We’re big. They’re tiny. They’re just learning our rules and expectations for appropriate behavior. They have a developmental need to express their will, and they have very little (if any) impulse control. With these complicated, powerful dynamics in play, why would we take our toddler’s hitting, biting, resistance or refusal to cooperate personally?
We get triggered and become angry, frustrated or scared. We might lose perspective and find ourselves stooping to our child’s level, going at it head-to-head with a tot who’s only a fraction of our size. We might be compelled to lash out, even hit or bite back(!), or attempt to regain control by sternly laying down the law, shaming or punishing our toddler in the name of “teaching a lesson”.
Or, perhaps we go the opposite direction. Fearful of confronting our child’s rage or our own, we back down. We give in to our child, hesitate, waffle or tippy-toe around the behavior. Perhaps we plead or cry so that our child feels sorry for us.
While these responses might seem effective in dealing with undesirable behavior in the moment, they end up making matters worse. Our intensity (which is always very apparent to children — so don’t ever think they don’t feel it) can turn a momentary experiment or impulsive act into a chronic behavioral issue. Children sense it when the leaders they count on have lost control, and that makes them feel less safe and too powerful. Punishments create fear, resentment, distrust. Alternatively, our reluctance to set a definitive boundary also causes discomfort, insecurity and more testing. Our vulnerability creates guilt.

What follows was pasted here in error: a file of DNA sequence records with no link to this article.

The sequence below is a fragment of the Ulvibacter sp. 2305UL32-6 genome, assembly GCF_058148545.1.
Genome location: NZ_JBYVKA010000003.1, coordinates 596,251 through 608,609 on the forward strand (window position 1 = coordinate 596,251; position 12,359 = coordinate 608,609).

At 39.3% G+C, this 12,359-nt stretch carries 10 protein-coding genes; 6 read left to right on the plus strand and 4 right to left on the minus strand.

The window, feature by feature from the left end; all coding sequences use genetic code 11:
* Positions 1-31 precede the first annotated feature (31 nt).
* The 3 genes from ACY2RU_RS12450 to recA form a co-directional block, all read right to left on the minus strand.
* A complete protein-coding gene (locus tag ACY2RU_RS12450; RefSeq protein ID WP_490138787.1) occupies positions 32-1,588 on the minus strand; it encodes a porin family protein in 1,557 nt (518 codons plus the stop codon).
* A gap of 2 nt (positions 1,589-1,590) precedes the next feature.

Ultimately, these responses fail because they don’t address the need all children are expressing through their misbehavior: Help. When young children act out they need our help. It’s as simple as that. But how do we help them?
Perspective and attitude
If we can perceive our child’s unpleasant actions as temporarily “out of her mind” –a young one’s request for help — our role and our response become much clearer. As experienced, mature adults, this means rising above the fray (rather than getting caught in it) and providing assistance.
When we remind ourselves repeatedly that challenging behavior is a little lost child’s call for help, we begin to see the ridiculousness of taking this behavior personally. We recognize the absurdity of reactions like, “How could you treat me like this after all I do for you?! Why don’t you listen?” Perspective gives us the patience, confidence and the calm demeanor we need to be able to help.
Then we communicate and follow through. “You’re having a hard time not hitting, so I will help by holding your hands”. This is our thought process and might also be the words we say to our child. Or we might say, “I won’t let you hit. You’re so upset that I had to put my phone away when you wanted to play with it. I know.”
“I won’t let you bite me. That hurts. I’m going to have to put you down and get something you can bite safely.”
“Can you come indoors yourself or do you need my help? Looks like you need help, so I’m going to pick you up.”
We help our child and then allow for emotional explosions in response, because children need help with those, too. The assistance they need is an anchor — our patient presence and empathy while they safely ride this wave out. When the wave passes, they need us to acknowledge their feelings, forgive, understand and let go so they can, too. After all, how can we hold a grudge against a person whose impulses are bigger than they are?
This idea was brought home for me recently when walking down our hall at 10:45 PM to remind my teenager it was bedtime. I was startled to see my ten year old son (who had gone to sleep at 9 PM) striding towards me. First I thought he might be headed to the bathroom, but then he said something I couldn’t make out, “Mumble, mumble… watch TV.”
“What?” It then hit me that he was sleepwalking. For as long as any of us remember, he’s had a nightly ritual of talking or shouting in his sleep, much to the amusement of his sisters who sleep in adjacent rooms. He often sits up in bed while spouting a phrase or two, but only occasionally does he embark on a nighttime stroll.